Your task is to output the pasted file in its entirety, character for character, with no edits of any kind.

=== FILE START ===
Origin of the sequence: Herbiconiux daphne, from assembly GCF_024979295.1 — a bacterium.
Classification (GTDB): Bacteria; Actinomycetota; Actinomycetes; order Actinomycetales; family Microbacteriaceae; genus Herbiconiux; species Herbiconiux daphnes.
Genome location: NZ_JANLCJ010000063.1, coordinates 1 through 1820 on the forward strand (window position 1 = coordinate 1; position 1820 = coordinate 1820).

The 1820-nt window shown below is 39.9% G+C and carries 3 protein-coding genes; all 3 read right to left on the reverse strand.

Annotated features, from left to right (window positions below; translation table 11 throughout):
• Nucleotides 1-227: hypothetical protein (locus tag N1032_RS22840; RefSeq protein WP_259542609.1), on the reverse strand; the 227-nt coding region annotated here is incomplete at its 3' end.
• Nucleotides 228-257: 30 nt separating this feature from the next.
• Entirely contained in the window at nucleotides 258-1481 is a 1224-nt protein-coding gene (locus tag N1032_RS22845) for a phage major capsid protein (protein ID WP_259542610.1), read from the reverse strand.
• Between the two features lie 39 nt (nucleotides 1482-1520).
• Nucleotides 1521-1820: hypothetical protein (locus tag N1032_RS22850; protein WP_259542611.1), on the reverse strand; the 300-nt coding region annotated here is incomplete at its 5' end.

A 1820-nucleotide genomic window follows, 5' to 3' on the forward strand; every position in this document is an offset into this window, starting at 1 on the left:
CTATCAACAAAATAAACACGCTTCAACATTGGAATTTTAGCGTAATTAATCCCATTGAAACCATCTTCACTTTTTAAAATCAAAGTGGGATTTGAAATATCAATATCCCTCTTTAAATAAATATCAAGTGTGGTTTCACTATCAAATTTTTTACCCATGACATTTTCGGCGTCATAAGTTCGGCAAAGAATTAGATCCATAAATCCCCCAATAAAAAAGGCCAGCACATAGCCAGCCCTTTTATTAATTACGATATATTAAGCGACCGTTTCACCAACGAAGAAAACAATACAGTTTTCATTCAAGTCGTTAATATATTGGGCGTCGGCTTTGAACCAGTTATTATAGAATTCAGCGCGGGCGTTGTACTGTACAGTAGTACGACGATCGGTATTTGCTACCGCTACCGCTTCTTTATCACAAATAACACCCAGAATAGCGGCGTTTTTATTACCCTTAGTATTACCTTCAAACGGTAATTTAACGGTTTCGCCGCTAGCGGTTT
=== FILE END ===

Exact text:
Origin of the sequence: Herbiconiux daphne, from assembly GCF_024979295.1 — a bacterium.
Classification (GTDB): Bacteria; Actinomycetota; Actinomycetes; order Actinomycetales; family Microbacteriaceae; genus Herbiconiux; species Herbiconiux daphnes.
Genome location: NZ_JANLCJ010000063.1, coordinates 1 through 1820 on the forward strand (window position 1 = coordinate 1; position 1820 = coordinate 1820).

The 1820-nt window shown below is 39.9% G+C and carries 3 protein-coding genes; all 3 read right to left on the reverse strand.

Annotated features, from left to right (window positions below; translation table 11 throughout):
• Nucleotides 1-227: hypothetical protein (locus tag N1032_RS22840; RefSeq protein WP_259542609.1), on the reverse strand; the 227-nt coding region annotated here is incomplete at its 3' end.
• Nucleotides 228-257: 30 nt separating this feature from the next.
• Entirely contained in the window at nucleotides 258-1481 is a 1224-nt protein-coding gene (locus tag N1032_RS22845) for a phage major capsid protein (protein ID WP_259542610.1), read from the reverse strand.
• Between the two features lie 39 nt (nucleotides 1482-1520).
• Nucleotides 1521-1820: hypothetical protein (locus tag N1032_RS22850; protein WP_259542611.1), on the reverse strand; the 300-nt coding region annotated here is incomplete at its 5' end.

A 1820-nucleotide genomic window follows, 5' to 3' on the forward strand; every position in this document is an offset into this window, starting at 1 on the left:
CTATCAACAAAATAAACACGCTTCAACATTGGAATTTTAGCGTAATTAATCCCATTGAAACCATCTTCACTTTTTAAAATCAAAGTGGGATTTGAAATATCAATATCCCTCTTTAAATAAATATCAAGTGTGGTTTCACTATCAAATTTTTTACCCATGACATTTTCGGCGTCATAAGTTCGGCAAAGAATTAGATCCATAAATCCCCCAATAAAAAAGGCCAGCACATAGCCAGCCCTTTTATTAATTACGATATATTAAGCGACCGTTTCACCAACGAAGAAAACAATACAGTTTTCATTCAAGTCGTTAATATATTGGGCGTCGGCTTTGAACCAGTTATTATAGAATTCAGCGCGGGCGTTGTACTGTACAGTAGTACGACGATCGGTATTTGCTACCGCTACCGCTTCTTTATCACAAATAACACCCAGAATAGCGGCGTTTTTATTACCCTTAGTATTACCTTCAAACGGTAATTTAACGGTTTCGCCGCTAGCGGTTT